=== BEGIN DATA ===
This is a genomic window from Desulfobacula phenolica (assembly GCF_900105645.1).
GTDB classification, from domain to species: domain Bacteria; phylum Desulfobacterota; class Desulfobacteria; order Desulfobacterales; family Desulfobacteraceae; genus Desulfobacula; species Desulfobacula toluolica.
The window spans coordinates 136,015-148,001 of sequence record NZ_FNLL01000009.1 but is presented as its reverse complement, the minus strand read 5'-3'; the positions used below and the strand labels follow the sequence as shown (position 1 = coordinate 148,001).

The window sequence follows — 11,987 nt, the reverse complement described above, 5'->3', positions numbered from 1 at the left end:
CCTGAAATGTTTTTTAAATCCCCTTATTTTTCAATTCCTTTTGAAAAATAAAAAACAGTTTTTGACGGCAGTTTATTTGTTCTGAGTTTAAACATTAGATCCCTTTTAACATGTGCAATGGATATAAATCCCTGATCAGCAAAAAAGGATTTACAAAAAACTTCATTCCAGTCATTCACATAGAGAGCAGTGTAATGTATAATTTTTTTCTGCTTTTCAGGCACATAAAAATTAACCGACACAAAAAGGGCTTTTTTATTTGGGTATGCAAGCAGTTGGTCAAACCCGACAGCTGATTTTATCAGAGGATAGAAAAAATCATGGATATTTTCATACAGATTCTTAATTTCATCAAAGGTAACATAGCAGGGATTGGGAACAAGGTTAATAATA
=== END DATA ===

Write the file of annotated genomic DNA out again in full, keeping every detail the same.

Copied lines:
This is a genomic window from Desulfobacula phenolica (assembly GCF_900105645.1).
GTDB classification, from domain to species: domain Bacteria; phylum Desulfobacterota; class Desulfobacteria; order Desulfobacterales; family Desulfobacteraceae; genus Desulfobacula; species Desulfobacula toluolica.
The window spans coordinates 136,015-148,001 of sequence record NZ_FNLL01000009.1 but is presented as its reverse complement, the minus strand read 5'-3'; the positions used below and the strand labels follow the sequence as shown (position 1 = coordinate 148,001).

The window sequence follows — 11,987 nt, the reverse complement described above, 5'->3', positions numbered from 1 at the left end:
CCTGAAATGTTTTTTAAATCCCCTTATTTTTCAATTCCTTTTGAAAAATAAAAAACAGTTTTTGACGGCAGTTTATTTGTTCTGAGTTTAAACATTAGATCCCTTTTAACATGTGCAATGGATATAAATCCCTGATCAGCAAAAAAGGATTTACAAAAAACTTCATTCCAGTCATTCACATAGAGAGCAGTGTAATGTATAATTTTTTTCTGCTTTTCAGGCACATAAAAATTAACCGACACAAAAAGGGCTTTTTTATTTGGGTATGCAAGCAGTTGGTCAAACCCGACAGCTGATTTTATCAGAGGATAGAAAAAATCATGGATATTTTCATACAGATTCTTAATTTCATCAAAGGTAACATAGCAGGGATTGGGAACAAGGTTAATAATA